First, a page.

This website uses cookies to ensure you have the best experience. Learn more

"The Significance Of Myth In Ceremony"

1421 words - 6 pages

The Significance of Myth in CeremonyMany people in our culture misunderstand the function of myth. We typically assume that there are two kinds of narrative, completely distinct from one another: a journalistic compilation of facts, all literally true and verifiable, or stories spun by a fiction writer for the purpose of entertainment only. Myth, we assume, falls resoundingly into the latter group. While primitive and superstitious people may have once believed that the sun was pulled across the sky by a chariot, we in our infinite scientific wisdom know that is not the reason that the sun appears to move in the sky when viewed from earth. Therefore, the myth is written off purely as a work of fiction and fantasy.Indigenous peoples throughout the world, however, look at their myths and folktales in quite another way. They recognize in them an explanation, not for the way physical science works or history occurred, but for the way their culture feels about itself. Myths explain by analogy concepts that it would be difficult, if not impossible, to explain literally. They do so in a way that bypasses the conscious, analytical mind and heads straight for the heart (technically, the unconscious). The stories are thus both emotionally and psychologically satisfying, and can have a very therapeutic effect when an individual's spirit is sick. When he feels, in other words, out of sync with the group that gives him his ultimate identity.This is the situation in Leslie Marmon Silko's novel Ceremony. The protagonist, Tayo, has suffered what we would consider a nervous breakdown as a result of traumas suffered in the war. The trauma actually occurred because he was ordered to shoot enemy soldiers, who seemed to him to bear the faces of his ancestors. He is first sent to a Veteran's hospital where he is diagnosed as suffering from "battle fatigue" and released with no real remedy. He then returns home to his aunt's house, where his symptoms grow steadily worse. Tayo has been told that he really should separate himself from his Indian heritage as much as possible, that is what is making him sick, and that the worst thing for him is "Indian medicine" (Silko, 3).By "Indian medicine," the VA doctors do not mean herbs and weeds ground up into a poultice or steeped into tea, although that may be part of the treatment. What they mean is the treatment of Tayo's spiritual condition through his reassimilation into the culture and heritage of his people. The Indian culture is one of deep spirituality, and it is impossible for the Indian to conceive of one's having a mental disorder that was not a reflection of a spiritual disintegration. The fact that Tayo feels his connection to his spirit and to the spirit of his people fading is why he perceives himself as "white smoke". He feels that he is smoky because he is no longer solidly an Indian, and the smoke is white because Tayo has intellectually accepted too much of white culture that flies in the face of what he feels...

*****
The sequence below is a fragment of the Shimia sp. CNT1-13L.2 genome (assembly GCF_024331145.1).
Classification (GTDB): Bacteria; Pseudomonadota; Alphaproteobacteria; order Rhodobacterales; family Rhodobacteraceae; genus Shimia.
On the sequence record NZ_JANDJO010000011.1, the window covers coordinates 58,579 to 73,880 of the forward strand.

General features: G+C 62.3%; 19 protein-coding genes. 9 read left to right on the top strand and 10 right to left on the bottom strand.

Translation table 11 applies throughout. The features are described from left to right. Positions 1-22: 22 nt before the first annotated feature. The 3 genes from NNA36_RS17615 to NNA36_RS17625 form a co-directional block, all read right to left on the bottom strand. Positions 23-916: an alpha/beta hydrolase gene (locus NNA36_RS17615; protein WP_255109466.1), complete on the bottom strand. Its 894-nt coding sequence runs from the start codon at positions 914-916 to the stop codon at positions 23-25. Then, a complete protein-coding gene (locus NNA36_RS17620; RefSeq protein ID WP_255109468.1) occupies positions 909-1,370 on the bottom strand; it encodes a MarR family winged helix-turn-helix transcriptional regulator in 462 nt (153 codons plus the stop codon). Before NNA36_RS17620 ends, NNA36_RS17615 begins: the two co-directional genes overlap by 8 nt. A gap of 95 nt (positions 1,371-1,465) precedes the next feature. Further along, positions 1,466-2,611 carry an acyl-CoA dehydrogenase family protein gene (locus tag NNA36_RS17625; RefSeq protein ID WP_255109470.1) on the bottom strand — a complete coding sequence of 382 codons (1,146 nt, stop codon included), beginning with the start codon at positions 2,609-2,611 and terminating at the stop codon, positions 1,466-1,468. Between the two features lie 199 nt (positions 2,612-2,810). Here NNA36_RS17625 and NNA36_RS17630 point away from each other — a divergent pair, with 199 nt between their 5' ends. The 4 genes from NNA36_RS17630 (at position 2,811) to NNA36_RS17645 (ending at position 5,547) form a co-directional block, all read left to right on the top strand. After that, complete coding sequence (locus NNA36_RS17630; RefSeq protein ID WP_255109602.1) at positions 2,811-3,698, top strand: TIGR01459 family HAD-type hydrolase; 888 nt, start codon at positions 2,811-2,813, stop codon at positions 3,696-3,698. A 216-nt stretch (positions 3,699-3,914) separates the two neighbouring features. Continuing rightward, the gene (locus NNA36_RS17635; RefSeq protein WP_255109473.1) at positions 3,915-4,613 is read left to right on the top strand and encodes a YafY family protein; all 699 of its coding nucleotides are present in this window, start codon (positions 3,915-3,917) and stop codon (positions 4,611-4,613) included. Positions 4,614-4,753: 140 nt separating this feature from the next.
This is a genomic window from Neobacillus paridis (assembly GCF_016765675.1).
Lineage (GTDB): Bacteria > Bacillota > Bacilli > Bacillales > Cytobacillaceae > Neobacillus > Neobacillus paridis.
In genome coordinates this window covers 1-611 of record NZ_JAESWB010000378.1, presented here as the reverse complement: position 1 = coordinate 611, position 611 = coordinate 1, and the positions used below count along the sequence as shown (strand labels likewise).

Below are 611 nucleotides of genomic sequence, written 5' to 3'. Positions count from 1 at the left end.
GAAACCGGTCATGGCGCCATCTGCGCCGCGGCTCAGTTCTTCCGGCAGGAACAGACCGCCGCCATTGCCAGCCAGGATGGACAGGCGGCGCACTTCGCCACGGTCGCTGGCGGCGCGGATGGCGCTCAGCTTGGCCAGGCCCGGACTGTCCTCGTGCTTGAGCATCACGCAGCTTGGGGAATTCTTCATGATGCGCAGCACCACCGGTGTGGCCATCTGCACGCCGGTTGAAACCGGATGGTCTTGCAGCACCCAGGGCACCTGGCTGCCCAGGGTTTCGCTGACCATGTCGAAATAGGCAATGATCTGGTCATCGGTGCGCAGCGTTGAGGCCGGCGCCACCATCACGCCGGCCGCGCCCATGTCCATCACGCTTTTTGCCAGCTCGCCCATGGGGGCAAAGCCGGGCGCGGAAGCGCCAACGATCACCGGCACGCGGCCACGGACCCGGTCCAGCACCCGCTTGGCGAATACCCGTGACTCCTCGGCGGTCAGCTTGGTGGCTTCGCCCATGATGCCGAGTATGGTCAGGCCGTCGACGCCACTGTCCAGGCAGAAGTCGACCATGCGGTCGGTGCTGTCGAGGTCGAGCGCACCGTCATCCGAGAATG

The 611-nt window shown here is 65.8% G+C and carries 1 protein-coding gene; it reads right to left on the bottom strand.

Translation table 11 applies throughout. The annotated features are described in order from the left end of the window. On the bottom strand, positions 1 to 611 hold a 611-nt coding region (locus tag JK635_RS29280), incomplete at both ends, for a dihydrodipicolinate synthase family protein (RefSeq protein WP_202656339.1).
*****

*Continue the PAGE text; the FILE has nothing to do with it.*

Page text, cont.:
Find Another Essay On "The Significance of Myth in Ceremony"

Tea Ceremony – The Quintessence of Japan

2013 words - 8 pages , stillness, and peace in mind. According to the Urasenke foundation, which is one of the main schools of the Japanese tea ceremony, this tranquility is not the dreamy psychological state, but the dynamic force of one's innermost being that infuses the practice of tea and gives significance to the tea gathering. It is the natural result of mindful actions of the host, the guests, and the way the host decorates the tea space (The Philosophy). The